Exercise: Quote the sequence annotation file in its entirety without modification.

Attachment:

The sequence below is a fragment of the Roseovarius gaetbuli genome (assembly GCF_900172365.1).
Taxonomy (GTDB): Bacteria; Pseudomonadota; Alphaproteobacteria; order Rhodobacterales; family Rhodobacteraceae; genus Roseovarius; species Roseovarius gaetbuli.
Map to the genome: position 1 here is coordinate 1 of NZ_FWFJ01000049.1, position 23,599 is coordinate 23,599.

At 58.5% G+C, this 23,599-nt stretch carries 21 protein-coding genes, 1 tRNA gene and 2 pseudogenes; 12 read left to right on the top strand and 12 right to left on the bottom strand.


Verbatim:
The sequence below is a fragment of the Roseovarius gaetbuli genome (assembly GCF_900172365.1).
Taxonomy (GTDB): Bacteria; Pseudomonadota; Alphaproteobacteria; order Rhodobacterales; family Rhodobacteraceae; genus Roseovarius; species Roseovarius gaetbuli.
Map to the genome: position 1 here is coordinate 1 of NZ_FWFJ01000049.1, position 23,599 is coordinate 23,599.

At 58.5% G+C, this 23,599-nt stretch carries 21 protein-coding genes, 1 tRNA gene and 2 pseudogenes; 12 read left to right on the top strand and 12 right to left on the bottom strand.